Tate published its Annual Report for 2017/18 today. 8.2 million people came to its four galleries this year and 17.2 million people visited its website. The Tate collection was enhanced by 734 works with a collective value of £22.5 million. 1,510 artworks were lent to venues worldwide, 947 of which went to UK venues. This was an eighty-five per cent increase on the previous year to venues on our shores, underpinning the commitment to lend yet more in the UK.The high point of the year was the opening of the stunning, expanded Tate St Ives on 14 October 2017, giving a permanent presence to those twentieth-century artists who lived and worked in the town, demonstrating the role of St Ives in the story of modern art and offering new spaces for major exhibitions of contemporary art. The new gallery’s success was reflected when it won the prestigious Art Fund Museum of the Year 2018.
The year was also characterised by a move towards ever greater inclusivity. Through the power and excitement of art, political and societal shifts were reflected, both from history and in contemporary life, giving cultural context to these through exhibitions, displays and programmes. Two uniquely ground-breaking exhibitions took the institution on new and important journeys. Queer British Art 1861-1967 at Tate Britain marked the 50th anniversary of the partial decriminalisation of male homosexuality in England and Wales. Soul of a Nation: Art in the Age of Black Power at Tate Modern explored what it meant to be a Black artist in the USA during the Civil Rights movement and the birth of Black Power.
In the year when the UK marked the centenary of women’s right to vote, there was strong representation of women artists across the piece. Half of the monographic exhibitions in 2017/18 were of women artists and at Tate Modern half of the solo collection displays focused on women. On 6 February 2018, as part of the centenary of the right to vote for women over the age of thirty, Annie Swynnerton’s portrait of leading suffragist Dame Millicent Garrett Fawcett went on prominent display at Tate Britain and was then lent to Manchester Art Gallery. Tate marked the passing of emerging artist Khadija Saye, who died in the Grenfell Tower disaster, with a display of a work from her Dwelling: in this space we breathe series at Tate Britain.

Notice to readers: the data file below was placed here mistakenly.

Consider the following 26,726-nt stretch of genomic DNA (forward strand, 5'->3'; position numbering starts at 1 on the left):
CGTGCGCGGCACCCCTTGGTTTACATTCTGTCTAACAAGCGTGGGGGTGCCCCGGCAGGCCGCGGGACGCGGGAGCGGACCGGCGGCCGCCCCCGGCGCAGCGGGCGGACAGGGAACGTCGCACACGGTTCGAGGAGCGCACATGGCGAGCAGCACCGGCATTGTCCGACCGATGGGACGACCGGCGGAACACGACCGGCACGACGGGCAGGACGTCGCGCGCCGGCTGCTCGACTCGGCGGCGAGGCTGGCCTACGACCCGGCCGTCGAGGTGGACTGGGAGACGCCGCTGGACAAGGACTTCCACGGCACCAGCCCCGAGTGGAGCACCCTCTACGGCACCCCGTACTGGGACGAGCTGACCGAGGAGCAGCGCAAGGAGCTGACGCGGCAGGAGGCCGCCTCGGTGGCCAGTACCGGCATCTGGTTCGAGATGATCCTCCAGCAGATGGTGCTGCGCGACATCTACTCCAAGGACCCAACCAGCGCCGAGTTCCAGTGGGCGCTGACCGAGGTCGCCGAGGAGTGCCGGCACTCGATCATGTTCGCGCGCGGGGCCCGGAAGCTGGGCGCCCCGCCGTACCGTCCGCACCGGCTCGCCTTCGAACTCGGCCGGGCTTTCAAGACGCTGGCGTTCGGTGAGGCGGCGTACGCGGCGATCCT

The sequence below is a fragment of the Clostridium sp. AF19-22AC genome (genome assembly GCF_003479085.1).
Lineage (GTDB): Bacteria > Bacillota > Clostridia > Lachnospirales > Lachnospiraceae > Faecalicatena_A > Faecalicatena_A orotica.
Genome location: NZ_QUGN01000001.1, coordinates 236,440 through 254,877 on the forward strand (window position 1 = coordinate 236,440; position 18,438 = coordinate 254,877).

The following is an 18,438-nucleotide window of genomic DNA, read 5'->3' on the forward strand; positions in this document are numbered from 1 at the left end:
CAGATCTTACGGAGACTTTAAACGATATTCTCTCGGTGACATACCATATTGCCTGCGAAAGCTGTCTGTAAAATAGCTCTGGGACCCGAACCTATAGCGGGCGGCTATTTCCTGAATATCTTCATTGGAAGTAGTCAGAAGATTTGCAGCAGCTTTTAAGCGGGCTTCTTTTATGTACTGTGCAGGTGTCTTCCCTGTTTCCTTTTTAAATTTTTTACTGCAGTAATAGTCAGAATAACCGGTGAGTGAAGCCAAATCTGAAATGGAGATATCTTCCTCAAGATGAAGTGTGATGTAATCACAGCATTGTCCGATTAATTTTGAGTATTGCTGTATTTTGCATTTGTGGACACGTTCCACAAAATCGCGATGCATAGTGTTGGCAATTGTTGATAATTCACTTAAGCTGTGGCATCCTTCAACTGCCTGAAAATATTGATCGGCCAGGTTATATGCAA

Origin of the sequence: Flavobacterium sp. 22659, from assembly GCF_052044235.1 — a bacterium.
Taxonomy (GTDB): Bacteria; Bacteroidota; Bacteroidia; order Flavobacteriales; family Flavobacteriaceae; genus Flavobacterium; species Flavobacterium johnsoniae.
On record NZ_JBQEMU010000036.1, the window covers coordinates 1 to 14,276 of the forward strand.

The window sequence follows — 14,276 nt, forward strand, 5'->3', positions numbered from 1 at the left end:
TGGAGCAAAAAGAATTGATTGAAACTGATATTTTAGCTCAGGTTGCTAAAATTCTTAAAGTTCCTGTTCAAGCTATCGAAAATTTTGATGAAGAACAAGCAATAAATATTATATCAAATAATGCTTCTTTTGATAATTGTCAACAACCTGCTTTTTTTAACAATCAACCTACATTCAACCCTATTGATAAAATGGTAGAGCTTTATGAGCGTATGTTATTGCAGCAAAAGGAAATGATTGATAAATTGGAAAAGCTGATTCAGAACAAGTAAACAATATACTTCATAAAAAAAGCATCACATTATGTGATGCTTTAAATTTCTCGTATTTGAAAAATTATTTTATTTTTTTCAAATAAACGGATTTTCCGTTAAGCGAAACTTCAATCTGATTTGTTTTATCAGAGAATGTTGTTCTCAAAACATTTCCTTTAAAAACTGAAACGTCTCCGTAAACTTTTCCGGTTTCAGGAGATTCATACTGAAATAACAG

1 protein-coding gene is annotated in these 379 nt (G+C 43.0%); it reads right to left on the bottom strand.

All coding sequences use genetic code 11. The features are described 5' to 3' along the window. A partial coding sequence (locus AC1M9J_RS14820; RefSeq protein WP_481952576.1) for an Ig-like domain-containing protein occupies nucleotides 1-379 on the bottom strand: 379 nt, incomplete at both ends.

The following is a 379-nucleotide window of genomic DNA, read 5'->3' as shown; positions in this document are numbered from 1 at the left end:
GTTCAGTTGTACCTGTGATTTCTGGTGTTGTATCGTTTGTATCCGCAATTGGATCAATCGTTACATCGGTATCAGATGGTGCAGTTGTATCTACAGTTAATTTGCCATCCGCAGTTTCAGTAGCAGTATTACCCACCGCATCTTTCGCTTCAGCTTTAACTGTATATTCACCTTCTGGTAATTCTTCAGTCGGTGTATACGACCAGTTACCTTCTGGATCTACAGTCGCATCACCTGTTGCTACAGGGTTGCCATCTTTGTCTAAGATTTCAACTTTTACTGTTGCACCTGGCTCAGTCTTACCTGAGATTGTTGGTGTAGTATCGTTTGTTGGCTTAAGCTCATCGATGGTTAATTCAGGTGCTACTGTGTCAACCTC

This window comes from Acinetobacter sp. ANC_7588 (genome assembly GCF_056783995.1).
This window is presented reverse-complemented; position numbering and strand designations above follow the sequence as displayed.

Key acquisitions from the year included Amar Kanwar’s The Lightning Testimonies 2007, an eight-screen installation featuring narratives from women which begin in 1946/47 when India and Pakistan moved towards independence from the British Empire, displayed in January in the Tanks at Tate Modern; Nigerian artist Otobong Nkanga’s Wetin You Go Do? 2015; Kerry James Marshall’s painting Untitled (London Bridge) 2017; and from the 18th century, John James Baker’sThe Whig Junto 1710, the only known group portrait of these political peers.
Across the four galleries, exhibitions by well-known artists such as Giacometti, Modigliani, Picasso, Warren and Whiteread were presented. Full voice was also given to those who are less-well known in the UK and whose work tells a different story of art: the Middle Eastern artist Fahrelnissa Zeid at Tate Modern; and at Tate Liverpool, the politically-engaged collective of artists who worked in Cairo in the 1930s and 1940s, for example.
Tate Exchange, one of the institution’s most ambitious and experimental projects, attracted over 60 Associates in 2017/18 who programmed activities at both Tate Modern and Tate Liverpool throughout the year. Lead artist Clare Twomey recreated a ceramics factory at Tate Modern focusing on this year’s theme of production.
Tate’s website recorded 17.2 million visits and Tate grew its digital engagement on Facebook, Twitter and Instagram, attracting a combined total of 9.2 million people worldwide. For the Modigliani exhibition, specially-developed Virtual Reality technology was used to recreate the artist’s studio to critical acclaim, inviting visitors to experience where he lived and worked in the final months of his life.
UK and international partnerships also brought Tate within reach of national and global audiences and enabled collaborations with colleagues across continents. An exhibition of landscapes from Tate’s collection in Shanghai attracted large numbers of visitors bringing some of the gallery’s finest works to audiences in China. Specially-curated iterations of a Tate Collection exhibition of the Nude went to New Zealand, Korea and Japan, seen by over 200,000 people, while in the UK, the tours of Constable’s ‘Great Salisbury’ and Stott of Oldham’s The Ferryman took these paintings to Scotland and Wales.
A four-year project involving those aged under 25, Circuit, supported by Paul Hamlyn Foundation, has left long-lasting legacy through the valuable research it produced, and the engagement of over 175,000 people from this age group. It led to the launch of a new membership scheme for 16 to 25 year olds to open up access to exhibition programmes and other initiatives across Tate.
A major opportunity to deepen research activity came when Tate was awarded its largest single research grant to date; $1.5 million from The Andrew W. Mellon Foundation, to develop innovative models for the conservation and management of recent and contemporary art.
Maria Balshaw joined the organisation as the first woman Director of Tate. Anne Barlow became Director of Tate St Ives and Helen Legg was announced as the next Director of Tate Liverpool. Lionel Barber was announced as Chair of Tate with his tenure as a Trustee extended to 2021.
To view the full Tate Annual Report for 2017/18 visit: www.tate.org.uk/about-us/tate-reports